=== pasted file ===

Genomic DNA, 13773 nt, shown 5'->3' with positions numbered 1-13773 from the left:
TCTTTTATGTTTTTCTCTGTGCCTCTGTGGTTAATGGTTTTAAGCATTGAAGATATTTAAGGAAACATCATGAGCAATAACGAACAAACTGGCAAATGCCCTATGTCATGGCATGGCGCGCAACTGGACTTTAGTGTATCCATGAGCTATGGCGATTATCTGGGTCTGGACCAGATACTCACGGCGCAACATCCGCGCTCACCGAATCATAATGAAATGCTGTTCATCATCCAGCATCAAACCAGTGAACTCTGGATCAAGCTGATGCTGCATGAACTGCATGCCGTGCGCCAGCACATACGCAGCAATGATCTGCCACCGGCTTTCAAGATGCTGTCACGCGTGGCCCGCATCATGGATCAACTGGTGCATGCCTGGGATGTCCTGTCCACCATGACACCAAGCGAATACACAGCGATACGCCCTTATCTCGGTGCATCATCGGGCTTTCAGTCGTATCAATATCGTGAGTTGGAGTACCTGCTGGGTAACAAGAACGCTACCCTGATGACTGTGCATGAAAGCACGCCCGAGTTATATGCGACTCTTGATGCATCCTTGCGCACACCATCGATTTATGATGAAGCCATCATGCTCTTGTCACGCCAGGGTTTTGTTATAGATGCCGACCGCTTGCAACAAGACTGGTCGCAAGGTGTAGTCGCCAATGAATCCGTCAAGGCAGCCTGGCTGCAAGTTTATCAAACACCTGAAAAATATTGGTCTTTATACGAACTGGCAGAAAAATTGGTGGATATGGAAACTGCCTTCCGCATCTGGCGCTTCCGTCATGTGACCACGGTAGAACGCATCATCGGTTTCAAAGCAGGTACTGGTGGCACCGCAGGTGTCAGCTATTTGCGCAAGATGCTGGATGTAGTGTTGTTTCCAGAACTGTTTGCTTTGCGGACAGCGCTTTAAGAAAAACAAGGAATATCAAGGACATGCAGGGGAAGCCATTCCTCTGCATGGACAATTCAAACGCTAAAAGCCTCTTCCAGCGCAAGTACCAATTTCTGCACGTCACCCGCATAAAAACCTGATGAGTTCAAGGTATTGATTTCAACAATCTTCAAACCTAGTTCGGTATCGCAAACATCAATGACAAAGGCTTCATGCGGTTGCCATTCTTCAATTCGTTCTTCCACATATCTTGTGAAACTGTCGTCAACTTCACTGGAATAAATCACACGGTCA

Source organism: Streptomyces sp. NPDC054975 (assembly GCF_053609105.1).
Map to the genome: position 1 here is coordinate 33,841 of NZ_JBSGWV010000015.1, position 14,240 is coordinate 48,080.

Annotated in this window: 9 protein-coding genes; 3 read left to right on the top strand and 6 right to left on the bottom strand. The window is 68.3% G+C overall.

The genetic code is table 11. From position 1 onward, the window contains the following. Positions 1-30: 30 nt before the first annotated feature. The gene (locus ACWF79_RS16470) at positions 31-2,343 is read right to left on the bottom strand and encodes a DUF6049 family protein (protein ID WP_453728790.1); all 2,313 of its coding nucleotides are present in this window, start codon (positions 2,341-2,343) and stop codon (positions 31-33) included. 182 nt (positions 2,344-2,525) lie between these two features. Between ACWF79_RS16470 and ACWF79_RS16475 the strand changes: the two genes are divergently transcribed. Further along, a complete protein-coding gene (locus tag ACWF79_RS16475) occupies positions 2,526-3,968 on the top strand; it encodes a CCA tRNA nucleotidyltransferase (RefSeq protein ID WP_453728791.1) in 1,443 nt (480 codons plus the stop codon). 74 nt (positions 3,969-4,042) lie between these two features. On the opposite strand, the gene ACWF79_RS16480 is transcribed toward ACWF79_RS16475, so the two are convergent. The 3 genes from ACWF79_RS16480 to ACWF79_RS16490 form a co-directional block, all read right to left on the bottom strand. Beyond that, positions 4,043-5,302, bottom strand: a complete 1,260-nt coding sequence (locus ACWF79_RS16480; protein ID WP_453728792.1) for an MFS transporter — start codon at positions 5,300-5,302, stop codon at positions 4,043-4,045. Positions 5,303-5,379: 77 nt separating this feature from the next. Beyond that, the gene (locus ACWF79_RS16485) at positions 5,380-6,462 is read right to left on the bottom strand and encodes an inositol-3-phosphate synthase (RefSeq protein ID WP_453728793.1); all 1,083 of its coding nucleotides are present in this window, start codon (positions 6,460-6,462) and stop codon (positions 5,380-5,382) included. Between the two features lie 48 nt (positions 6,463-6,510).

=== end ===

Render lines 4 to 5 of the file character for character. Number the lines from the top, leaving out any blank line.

Map to the genome: position 1 here is coordinate 33,841 of NZ_JBSGWV010000015.1, position 14,240 is coordinate 48,080.

Annotated in this window: 9 protein-coding genes; 3 read left to right on the top strand and 6 right to left on the bottom strand. The window is 68.3% G+C overall.